Survey: Most employers say plan to continue remote working post-pandemic

A Zoom meeting in progress (photo is illustrative).
A Zoom meeting in progress (photo is illustrative). Source: Chris Montgomery/Unsplash

Remote working, far from causing issues, has increased employee satisfaction and motivation in Estonia, employers say, with 68 percent of them planning to continue with the set-up even amid falling coronavirus, and rising vaccination, rates, according to one survey.

Twenty-four percent said most likely they would not continue using teleworking post-pandemic, in a survey compiled by the Salary Information Agency and job portal

Henry Auväärt, marketing chief at, said that despite these advantages of remote working online: "On the other hand, flexible work organization has hampered the flow of information and cooperation in organizations."

Additionally, Kadri Seeder, head of the Salary Information Agency, added that assessing the efficacy of some of these issues could run into privacy issue.

She said: "It is quite difficult for an employer to assess the work environment at home without infringing on the employee's privacy,"

"It is certainly important that employees know and also follow the rules of occupational safety, but in a home environment, the responsibility could be shared between the employer and the employee. In the case of teleworking, it would be sensible to give employees greater independence and responsibility in organizing their working time and place, which is unfortunately not possible with the current work relations framework," Seeder continued, according to BNS.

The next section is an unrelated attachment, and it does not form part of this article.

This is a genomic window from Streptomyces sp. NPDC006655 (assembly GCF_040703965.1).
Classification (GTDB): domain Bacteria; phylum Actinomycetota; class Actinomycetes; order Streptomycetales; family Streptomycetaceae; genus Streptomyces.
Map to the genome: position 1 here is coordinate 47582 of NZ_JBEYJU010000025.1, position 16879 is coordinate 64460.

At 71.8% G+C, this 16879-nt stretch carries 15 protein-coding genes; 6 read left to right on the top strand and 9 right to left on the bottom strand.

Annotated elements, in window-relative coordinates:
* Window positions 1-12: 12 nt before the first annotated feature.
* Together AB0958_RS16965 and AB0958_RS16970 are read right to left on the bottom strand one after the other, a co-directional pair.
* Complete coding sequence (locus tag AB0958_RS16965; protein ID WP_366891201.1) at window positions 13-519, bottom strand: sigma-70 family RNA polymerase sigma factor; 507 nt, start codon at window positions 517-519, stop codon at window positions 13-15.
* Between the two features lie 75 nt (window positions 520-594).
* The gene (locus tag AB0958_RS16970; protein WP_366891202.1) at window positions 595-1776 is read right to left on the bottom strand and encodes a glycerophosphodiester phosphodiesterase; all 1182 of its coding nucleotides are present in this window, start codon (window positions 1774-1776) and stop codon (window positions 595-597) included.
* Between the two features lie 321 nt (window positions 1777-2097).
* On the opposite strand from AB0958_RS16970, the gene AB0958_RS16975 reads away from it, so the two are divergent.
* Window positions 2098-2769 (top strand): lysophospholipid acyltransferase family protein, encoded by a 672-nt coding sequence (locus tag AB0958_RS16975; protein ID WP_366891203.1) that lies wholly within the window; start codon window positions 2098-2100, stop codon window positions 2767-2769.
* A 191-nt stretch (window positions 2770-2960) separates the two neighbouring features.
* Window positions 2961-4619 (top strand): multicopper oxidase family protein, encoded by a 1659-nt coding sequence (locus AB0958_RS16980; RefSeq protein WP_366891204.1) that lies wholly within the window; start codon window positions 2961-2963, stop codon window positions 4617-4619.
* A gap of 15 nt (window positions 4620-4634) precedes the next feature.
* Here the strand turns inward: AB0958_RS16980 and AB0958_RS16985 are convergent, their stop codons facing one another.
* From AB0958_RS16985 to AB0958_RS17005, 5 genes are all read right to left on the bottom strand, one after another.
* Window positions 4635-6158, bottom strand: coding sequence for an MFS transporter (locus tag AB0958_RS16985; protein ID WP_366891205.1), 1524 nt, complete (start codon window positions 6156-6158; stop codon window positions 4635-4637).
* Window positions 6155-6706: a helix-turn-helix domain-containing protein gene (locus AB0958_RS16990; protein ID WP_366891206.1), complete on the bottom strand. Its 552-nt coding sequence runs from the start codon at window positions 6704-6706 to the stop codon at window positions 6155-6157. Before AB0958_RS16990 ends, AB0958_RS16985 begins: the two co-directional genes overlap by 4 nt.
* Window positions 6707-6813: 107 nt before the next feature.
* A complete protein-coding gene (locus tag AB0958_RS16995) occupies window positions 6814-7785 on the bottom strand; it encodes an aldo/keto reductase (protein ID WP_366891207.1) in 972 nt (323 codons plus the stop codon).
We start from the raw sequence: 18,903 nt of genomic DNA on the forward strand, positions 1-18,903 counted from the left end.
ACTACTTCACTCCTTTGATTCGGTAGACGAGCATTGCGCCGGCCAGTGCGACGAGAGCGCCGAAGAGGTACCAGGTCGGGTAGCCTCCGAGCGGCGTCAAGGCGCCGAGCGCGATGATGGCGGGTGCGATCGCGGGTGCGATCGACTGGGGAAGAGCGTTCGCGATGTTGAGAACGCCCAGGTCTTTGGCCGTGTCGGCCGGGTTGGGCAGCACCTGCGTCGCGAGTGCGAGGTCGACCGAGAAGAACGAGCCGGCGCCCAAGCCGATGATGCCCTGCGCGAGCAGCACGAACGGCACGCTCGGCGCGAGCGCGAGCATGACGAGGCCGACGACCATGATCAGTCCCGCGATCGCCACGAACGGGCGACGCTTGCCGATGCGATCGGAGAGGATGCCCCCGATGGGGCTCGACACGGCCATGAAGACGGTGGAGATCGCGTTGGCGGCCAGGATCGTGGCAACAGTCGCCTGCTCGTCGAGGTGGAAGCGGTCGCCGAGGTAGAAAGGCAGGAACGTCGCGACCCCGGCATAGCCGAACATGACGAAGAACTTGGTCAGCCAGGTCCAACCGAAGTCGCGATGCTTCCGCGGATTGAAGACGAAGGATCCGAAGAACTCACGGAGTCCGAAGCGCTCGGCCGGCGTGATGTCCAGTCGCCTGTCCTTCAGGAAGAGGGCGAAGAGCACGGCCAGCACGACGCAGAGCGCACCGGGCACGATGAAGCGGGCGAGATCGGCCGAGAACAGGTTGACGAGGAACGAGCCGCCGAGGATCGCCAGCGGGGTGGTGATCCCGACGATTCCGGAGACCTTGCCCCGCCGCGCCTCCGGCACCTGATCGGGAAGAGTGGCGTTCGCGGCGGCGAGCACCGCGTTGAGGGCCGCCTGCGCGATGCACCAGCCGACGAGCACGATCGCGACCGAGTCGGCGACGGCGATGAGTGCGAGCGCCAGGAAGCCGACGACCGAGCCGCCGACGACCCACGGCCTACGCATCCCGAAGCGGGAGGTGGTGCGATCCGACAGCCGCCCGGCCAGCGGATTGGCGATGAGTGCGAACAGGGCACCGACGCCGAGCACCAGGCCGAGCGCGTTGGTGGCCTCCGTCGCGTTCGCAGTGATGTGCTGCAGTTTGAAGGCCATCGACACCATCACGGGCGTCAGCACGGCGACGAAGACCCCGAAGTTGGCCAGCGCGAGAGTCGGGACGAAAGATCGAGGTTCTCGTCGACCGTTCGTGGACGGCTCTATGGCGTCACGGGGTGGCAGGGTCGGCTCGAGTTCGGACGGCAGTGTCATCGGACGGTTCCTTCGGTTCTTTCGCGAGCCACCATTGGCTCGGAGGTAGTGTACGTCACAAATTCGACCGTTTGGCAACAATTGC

Forty-seven percent of employers surveyed said that when working from home, the responsibility for the safety of the work environment ought to be shared between the employer and the employee, while 46 percent thought that it should be the employee's responsibility.

Teleworking was an organic part of work organization in only 21 percent of organizations, prior to the pandemic, while 76 percent offered the option nowadays.

Prior to the pandemic 39 percent of organizations polled said they did not employ remote working at all, while 38 percent said they did so only in exceptional cases.

Conversely, at present, 13 percent of respondents said they only allowed employees to work in-office only in exceptional cases, while 4 percent had closed their offices completely, while in some cases dispersal was ensured by staggering staff attendance via shifts.

Despite this, only four percent of organizations said they plan to downsize their office space this year.

Henry Auväärt added that organizations which had previously employed remote working, perhaps unsurprisingly, adapted better to the more mandatory requirement once the pandemic had begun.

As to health risk assessment, over 60 percent said they had not conducted any such work, while only 16 percent said they had done so thoroughly, while around half said they did not conduct any type of clocking-on and clocking-off mechanism.

The survey covered nearly 470 organizations employing a total of around 50,000 people, through April and May.

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Editor: Andrew Whyte

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